Anytown, USA is a documentary video production and editing class at the Center for Documentary Studies taught by Randy Benson, in which students produce and edit a short documentary video on a topic of choice related to a small town in North Carolina. This year, students focused on the town of Smithfield, and created six short films.
Randolph Benson is a graduate of Wake Forest University and of the North Carolina School of the Arts School of Filmmaking. His films have garnered numerous awards, most notably a Gold Medal in the Academy of Motion Picture Arts and Sciences’ Student Academy Awards and a Kodak Excellence in Filmmaking Award at the Cannes Film Festival. His work has been featured on the Bravo Network, the Independent Film Channel, Canal Plus (France), UNC-TV and Telewizja Polska (Poland).
Post 518: Johnston County, NC
In many small towns in North Carolina, there are two American Legion Posts: one for the whites, and one for the blacks. Featuring veterans from the Korean, Vietnam, and Gulf wars, this film explores how military service affects race relations, and how small-town veterans cope with the reality of racism in America.
Jessie Landerman fell in love with filmmaking while studying oral history as an undergraduate anthropology student. Since then, she has produced documentaries in the U.S. and Argentina. She is eternally grateful to the people who allow her to make her films by sharing their life stories.
The Banks of Smithfield
The historic local bank is a reliable feature of many North Carolina towns. As banks have accommodated such modern conveniences as ATMs, drive-through lanes, and on-line banking, many of these magnificent structures no longer serve their original purpose, and yet retain intrinsic cultural value. This film tells the story of the Bank of Smithfield (currently First Citizens Bank) and the roles its historic buildings have played in Smithfield and in five neighboring communities.
Wendy Redfield has lived in Raleigh, North Carolina, since 1998. She is a registered architect and Associate Professor of Architecture at North Carolina State University. Her interests include architecture’s ability to nurture relationships between people and the places they call home through maintaining continuity. Wendy is currently pursuing a Certificate in Documentary Arts at the Center for Documentary Studies. Through the medium of documentary film, she plans to promote architectural and urban discourse between and among design professionals and the general public.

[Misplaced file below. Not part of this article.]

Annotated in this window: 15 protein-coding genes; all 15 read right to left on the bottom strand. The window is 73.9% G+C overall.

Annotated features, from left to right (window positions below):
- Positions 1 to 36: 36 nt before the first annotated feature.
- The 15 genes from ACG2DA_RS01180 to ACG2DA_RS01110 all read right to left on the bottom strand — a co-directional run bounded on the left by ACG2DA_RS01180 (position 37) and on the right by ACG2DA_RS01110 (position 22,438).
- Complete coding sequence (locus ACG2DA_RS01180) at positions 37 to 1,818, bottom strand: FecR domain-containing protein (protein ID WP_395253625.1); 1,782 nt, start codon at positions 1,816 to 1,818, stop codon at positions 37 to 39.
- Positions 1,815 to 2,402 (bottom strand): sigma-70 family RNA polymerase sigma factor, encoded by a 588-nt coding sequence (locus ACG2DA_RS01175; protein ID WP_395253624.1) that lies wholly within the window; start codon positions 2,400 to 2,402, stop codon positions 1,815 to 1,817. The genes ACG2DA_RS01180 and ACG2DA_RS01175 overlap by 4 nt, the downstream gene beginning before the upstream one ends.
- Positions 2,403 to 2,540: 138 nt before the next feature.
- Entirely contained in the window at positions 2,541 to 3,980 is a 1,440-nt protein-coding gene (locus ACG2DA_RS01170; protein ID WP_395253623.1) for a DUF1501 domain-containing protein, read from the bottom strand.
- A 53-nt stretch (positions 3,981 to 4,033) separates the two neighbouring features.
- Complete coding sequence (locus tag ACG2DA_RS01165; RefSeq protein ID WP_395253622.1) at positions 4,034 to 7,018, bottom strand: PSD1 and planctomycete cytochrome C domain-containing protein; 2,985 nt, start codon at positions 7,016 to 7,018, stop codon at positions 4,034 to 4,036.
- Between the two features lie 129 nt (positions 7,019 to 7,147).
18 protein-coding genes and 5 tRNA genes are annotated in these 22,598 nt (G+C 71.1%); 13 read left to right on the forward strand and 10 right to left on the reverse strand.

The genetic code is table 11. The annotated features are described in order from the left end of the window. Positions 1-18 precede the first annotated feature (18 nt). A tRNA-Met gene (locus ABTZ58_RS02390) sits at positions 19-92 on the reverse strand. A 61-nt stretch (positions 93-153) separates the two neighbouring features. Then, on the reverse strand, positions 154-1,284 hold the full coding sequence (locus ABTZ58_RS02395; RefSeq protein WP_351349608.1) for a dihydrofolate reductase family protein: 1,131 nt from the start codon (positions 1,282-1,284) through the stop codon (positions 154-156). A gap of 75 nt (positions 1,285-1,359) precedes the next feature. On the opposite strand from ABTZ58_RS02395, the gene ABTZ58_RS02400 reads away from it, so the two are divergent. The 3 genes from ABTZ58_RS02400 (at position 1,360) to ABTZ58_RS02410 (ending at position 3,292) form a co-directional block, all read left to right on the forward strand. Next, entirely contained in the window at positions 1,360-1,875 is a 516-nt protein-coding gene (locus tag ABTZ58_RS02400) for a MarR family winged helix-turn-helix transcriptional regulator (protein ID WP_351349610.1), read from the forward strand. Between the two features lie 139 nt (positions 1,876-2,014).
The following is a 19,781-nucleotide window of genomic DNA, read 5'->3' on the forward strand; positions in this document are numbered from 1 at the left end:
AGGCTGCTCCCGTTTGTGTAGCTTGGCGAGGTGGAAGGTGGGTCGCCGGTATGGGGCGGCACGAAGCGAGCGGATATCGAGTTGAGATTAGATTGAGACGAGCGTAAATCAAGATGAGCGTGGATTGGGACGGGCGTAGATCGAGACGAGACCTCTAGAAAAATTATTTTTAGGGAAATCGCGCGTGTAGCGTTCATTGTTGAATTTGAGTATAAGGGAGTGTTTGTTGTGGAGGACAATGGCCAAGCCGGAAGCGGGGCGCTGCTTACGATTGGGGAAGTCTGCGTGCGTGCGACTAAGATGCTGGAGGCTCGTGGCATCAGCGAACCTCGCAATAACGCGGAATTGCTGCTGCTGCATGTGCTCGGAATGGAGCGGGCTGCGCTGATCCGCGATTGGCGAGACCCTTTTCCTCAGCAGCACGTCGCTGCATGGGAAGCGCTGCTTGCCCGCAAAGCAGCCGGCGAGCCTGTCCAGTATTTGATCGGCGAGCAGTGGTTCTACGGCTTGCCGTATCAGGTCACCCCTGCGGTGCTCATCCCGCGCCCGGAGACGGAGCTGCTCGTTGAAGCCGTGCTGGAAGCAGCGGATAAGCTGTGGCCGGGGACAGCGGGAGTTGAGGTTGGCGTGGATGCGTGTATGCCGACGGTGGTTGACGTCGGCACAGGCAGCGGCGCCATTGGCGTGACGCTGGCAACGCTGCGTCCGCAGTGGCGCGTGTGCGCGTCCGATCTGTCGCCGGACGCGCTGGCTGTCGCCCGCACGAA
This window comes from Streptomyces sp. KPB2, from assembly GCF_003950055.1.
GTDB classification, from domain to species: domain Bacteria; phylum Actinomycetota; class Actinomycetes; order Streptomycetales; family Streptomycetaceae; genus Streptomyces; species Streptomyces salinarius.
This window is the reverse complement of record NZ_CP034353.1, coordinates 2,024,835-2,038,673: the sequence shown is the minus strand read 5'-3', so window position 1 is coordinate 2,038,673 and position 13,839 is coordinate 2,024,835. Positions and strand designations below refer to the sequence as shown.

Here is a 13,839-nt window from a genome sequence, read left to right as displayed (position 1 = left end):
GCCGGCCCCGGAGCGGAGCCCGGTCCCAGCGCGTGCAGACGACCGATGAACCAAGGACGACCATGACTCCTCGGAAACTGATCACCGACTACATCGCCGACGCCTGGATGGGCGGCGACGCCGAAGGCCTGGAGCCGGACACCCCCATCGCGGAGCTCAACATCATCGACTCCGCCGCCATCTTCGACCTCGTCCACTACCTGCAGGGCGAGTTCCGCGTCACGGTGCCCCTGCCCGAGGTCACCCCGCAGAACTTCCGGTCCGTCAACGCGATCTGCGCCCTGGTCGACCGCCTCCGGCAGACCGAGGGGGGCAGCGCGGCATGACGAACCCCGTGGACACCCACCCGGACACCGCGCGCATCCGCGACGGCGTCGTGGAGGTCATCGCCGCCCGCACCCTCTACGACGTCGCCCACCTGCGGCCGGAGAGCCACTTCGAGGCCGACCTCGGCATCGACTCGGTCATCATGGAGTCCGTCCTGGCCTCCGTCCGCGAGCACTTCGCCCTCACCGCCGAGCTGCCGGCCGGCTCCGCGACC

Mr. Joshua Percy Flowers is second only to Ava Gardner in notoriety anywhere near Johnston County, North Carolina. The Saturday Evening Post declared Flowers “King of the Moonshiners” in 1958, when it is estimated he was earning one million dollars annually in untaxed revenue from the sale of white liquor up and down the East Coast. He was also one “helluva fox hunter.” This film attempts to cover the ground between the two pursuits and reveal a picture of the man apart from the legends.
D.L. Anderson is a photographer and filmmaker raised in Galva, Illinois (population 2,700). Though quite eager to leave Galva when it came time, he still prefers dirt roads to traffic jams and late-night catfishing to being anywhere else at all. He also loves hearing and sharing stories that matter to the people he’s fortunate to meet along the way. Anderson works mostly for The Independent Weekly, a newspaper worth reading if you’re ever around Durham, Raleigh, or Chapel Hill. You can also view his work online anytime at dlanderson.com.
The Red Dog
Since 1941 Carolina Packers has made what many would describe as “the best hotdogs in eastern North Carolina.” This short documentary takes a look at the people who work hard to make the hotdogs North Carolinians have enjoyed for generations.
Sara Washington was born in San Francisco, California, and is currently a senior at the University of California in Santa Cruz. In June 2011 she will graduate with a B.A. in Community Studies, a program that brought her to North Carolina for a six-month field study at the Center for Documentary Studies at Duke University. She hopes to pursue a career in photojournalism after earning her degree.
The Smithfield Rescue Mission
Today 250 people in Johnston County, North Carolina, are homeless. Paul and Margie Olsen maintain the only rescue mission in the county, offering shelter and support based on Christian teachings for men and families without a home. This short film shows a typical day at the Smithfield Rescue Mission men’s division with words from current residents.
Brooke Darrah Shuman is studying film and audio at the Center for Documentary Studies. She is from West Virginia but, after her first plate of real BBQ, is happy to call North Carolina her current home.
Tobacco Culture in Smithfield
Residents share their memories and thoughts on the importance of tobacco culture in Smithfield, and how things have changed over time.
Maggie Smith is a recent graduate from the University of Tennessee with a major in Comparative Religion. She is currently working as the Publishing Intern at the Center for Documentary Studies while taking courses in documentary photography and video.
Most people in Smithfield never knew Cool Breeze’s real name. This film takes a deeper look into one of Smithfield’s most colorful characters, George Bridges, to show how a simple man with a big heart can earn a place in small town history forever.
Beth Geglia is currently pursuing a Certificate in Documentary Arts at the Center for Documentary Studies focusing on documentary film. She is originally from Washington DC and has appreciated this project greatly for providing her with the opportunity to get to know the town of Smithfield and with the honor of meeting the Bridges and hearing their story.